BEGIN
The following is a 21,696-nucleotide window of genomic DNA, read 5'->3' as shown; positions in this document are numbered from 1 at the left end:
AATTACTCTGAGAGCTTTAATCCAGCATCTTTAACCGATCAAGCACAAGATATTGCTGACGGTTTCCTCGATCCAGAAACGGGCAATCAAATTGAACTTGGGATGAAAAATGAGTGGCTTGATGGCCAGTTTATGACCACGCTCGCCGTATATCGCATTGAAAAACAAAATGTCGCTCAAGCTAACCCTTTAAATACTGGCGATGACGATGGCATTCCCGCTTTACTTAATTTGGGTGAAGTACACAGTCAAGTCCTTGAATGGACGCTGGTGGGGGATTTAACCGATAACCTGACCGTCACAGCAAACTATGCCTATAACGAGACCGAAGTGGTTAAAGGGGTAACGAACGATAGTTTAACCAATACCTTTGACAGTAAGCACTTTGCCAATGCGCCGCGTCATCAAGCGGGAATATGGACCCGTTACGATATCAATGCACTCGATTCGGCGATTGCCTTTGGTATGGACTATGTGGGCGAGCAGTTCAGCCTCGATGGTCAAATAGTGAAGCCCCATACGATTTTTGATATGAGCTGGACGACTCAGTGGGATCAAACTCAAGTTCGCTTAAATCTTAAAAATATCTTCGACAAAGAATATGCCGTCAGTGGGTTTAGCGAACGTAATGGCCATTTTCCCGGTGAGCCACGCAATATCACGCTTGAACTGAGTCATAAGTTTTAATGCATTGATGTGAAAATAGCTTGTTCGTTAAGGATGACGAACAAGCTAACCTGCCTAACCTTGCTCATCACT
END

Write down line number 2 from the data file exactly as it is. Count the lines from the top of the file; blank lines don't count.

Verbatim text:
AATTACTCTGAGAGCTTTAATCCAGCATCTTTAACCGATCAAGCACAAGATATTGCTGACGGTTTCCTCGATCCAGAAACGGGCAATCAAATTGAACTTGGGATGAAAAATGAGTGGCTTGATGGCCAGTTTATGACCACGCTCGCCGTATATCGCATTGAAAAACAAAATGTCGCTCAAGCTAACCCTTTAAATACTGGCGATGACGATGGCATTCCCGCTTTACTTAATTTGGGTGAAGTACACAGTCAAGTCCTTGAATGGACGCTGGTGGGGGATTTAACCGATAACCTGACCGTCACAGCAAACTATGCCTATAACGAGACCGAAGTGGTTAAAGGGGTAACGAACGATAGTTTAACCAATACCTTTGACAGTAAGCACTTTGCCAATGCGCCGCGTCATCAAGCGGGAATATGGACCCGTTACGATATCAATGCACTCGATTCGGCGATTGCCTTTGGTATGGACTATGTGGGCGAGCAGTTCAGCCTCGATGGTCAAATAGTGAAGCCCCATACGATTTTTGATATGAGCTGGACGACTCAGTGGGATCAAACTCAAGTTCGCTTAAATCTTAAAAATATCTTCGACAAAGAATATGCCGTCAGTGGGTTTAGCGAACGTAATGGCCATTTTCCCGGTGAGCCACGCAATATCACGCTTGAACTGAGTCATAAGTTTTAATGCATTGATGTGAAAATAGCTTGTTCGTTAAGGATGACGAACAAGCTAACCTGCCTAACCTTGCTCATCACT